3.  My ten-year-old friend was completely consumed by the sights and sounds all around, and when nothing seemed to be happening, he watched the video screens.  During one timeout, he watched as a Pepsi logo was hidden under one of three Jets’ helmets.  Then the helmets changed places, up, down, back and forth in the familiar shell game.  He watched intently as some fan guessed (wrong).  Blissfully unaware that millions of people were watching commercials on TV, he turned to me and asked, “They stopped the game for THAT?”  


4.  Jets fans have given up.  I’d guess there were something between 5,000 and 10,000 empty seats in the stadium when the game began.  The Jets fan who has the seats beside us, a serious fan, wasn’t there.  A lot of fans left at halftime, and more kept leaving throughout the third and fourth quarters.  Even in the first half, the Jets fans didn’t make much noise, not even on third down.  Allen was pretty much free to communicate orally at the line of scrimmage.  After they get a first down, the Jets do that thing where the announcer says on the PA system “And that’s another Jets,” and all the fans are supposed to yell “FIRST DOWN!!!”   It’s pretty cool, actually, when it works.   Sunday, he'd say “And that’s another Jets,” and it was followed by silence.  It was funny and pathetic; no one cared. 


5.  The game began with, I’d guess, 10,000 or more Bills fans in the stadium, a lot in the seats behind the Bills’ bench.  By the end of the game the stadium was mostly empty seats and a lot of blue.  Bills fans didn’t make much noise, either except when the Bills scored.  As the game was winding down, the Bills fans found their way down to the seats behind the bench.  They were trying to get the attention of any of the Bills players, chanting Josh’s name, yelling to other players, singing happy birthday to Dawson Knox.  The players ignored the fans for the most part, only occasionally turning to smile and wave.  Another cluster of Bills fans greeted the team as they entered the tunnel to the locker room.


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© Brad Penner-USA TODAY Sports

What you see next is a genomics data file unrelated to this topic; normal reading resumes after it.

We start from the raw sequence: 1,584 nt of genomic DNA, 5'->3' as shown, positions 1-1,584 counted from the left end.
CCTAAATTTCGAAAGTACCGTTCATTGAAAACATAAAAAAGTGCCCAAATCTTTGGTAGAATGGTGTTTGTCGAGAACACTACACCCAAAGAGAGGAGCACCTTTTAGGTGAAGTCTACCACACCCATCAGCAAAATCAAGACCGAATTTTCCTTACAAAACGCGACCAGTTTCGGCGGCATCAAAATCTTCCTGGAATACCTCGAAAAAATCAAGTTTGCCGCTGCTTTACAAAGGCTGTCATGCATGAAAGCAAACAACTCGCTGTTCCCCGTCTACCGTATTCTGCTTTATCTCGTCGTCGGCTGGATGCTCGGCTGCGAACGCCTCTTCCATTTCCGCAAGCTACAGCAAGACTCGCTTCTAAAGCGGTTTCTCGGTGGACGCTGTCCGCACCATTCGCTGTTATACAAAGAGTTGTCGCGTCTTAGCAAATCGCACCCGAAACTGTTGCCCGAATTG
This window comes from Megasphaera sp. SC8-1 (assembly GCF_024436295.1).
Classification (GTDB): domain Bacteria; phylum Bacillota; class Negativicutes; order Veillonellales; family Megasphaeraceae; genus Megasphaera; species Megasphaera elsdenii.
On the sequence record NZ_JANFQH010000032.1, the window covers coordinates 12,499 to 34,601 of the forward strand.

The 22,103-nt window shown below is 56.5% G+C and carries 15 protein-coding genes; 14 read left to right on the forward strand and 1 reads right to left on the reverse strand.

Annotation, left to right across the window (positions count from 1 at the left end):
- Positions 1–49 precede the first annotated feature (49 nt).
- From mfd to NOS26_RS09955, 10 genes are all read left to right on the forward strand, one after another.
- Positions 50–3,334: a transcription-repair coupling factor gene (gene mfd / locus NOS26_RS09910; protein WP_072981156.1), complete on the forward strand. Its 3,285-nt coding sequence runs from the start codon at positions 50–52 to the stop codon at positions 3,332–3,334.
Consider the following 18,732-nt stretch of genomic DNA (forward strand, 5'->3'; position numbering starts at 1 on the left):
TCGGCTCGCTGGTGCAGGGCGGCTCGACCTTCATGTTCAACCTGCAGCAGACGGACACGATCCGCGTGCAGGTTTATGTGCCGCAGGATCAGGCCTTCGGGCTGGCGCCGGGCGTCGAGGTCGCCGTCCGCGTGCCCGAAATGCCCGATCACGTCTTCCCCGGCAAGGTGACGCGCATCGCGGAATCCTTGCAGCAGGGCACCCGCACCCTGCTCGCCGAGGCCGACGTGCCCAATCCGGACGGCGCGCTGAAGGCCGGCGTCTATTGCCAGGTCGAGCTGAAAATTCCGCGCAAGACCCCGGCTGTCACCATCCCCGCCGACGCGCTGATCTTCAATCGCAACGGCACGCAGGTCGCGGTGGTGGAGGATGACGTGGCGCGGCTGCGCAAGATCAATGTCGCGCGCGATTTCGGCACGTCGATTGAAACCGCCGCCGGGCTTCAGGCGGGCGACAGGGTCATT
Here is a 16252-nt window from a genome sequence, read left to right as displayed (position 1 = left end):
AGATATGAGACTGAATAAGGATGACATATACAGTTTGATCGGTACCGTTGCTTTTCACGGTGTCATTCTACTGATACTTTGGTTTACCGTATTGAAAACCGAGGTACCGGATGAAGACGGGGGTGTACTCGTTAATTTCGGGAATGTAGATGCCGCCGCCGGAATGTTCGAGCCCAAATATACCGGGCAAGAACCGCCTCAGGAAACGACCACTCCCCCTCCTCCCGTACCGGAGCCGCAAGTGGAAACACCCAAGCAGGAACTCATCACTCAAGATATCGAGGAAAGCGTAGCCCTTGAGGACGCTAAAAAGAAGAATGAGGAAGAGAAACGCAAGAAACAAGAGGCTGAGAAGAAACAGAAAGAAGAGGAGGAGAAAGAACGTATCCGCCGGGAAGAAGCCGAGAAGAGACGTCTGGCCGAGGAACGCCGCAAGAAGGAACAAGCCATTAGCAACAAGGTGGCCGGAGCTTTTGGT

6.  Diggs’s spectacular catch and run up the left sideline and White’s equally spectacular interception both happened right in front of us.  The talent of these guys was on full display on those two plays:  Allen’s recognition and effortless throw, dropping the ball right in Diggs’s hands.  Diggs’ equally effortless catch.   Although both seemed to be playing pitch and catch casually, their concentration and ability to relax under extreme pressure was obvious.  White’s run, turn, and catch was even better.  Just amazing athletes.  White was ecstatic on the sideline.


7.  Diggs really marches to a different drummer. During pre-game warmups, he was near the Bills’ bench, the stands were half-full, and a lot of fans were calling out to him.   He pointed to some fan most of the way up the lower deck, 15 rows behind me, and threw a football to him.  It was thirty-yard throw, minimum, and he hit the guy in the hands.  The guy caught it and threw it back to him, short.  All just for fun.  Occasionally, both before and after the game, Diggs would turn and acknowledge the cheers from the crowd.  After the pre-game was done and the entire team had left the field for the locker room, Diggs lingered behind.  He walked along the bench, looking up into the stands.  Then he seemed to be preparing his spot on the bench, so that he had a towel or something just where he wanted it.   When everything seemed just right, still taking his time, he headed to the locker room.  It reminded me of Diggs alone on the field after the AFC Championship game.  It’s as though he has a personal relationship with the field and what happens there. 


The Bills are 6-3 and have one of the best records in the AFC.  Their playoff fortunes will depend on the team they become over the next eight games.   It’s a process.   They still need a better running game, and they need to be able to move the ball against defenses that are better than the Jets put on the field yesterday.  The Colts come to Orchard Park next week, fighting for their playoff lives.   They will be a better test for the Bills.




Billsfans.com - Shaw66



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As always, excellent write up Shaw!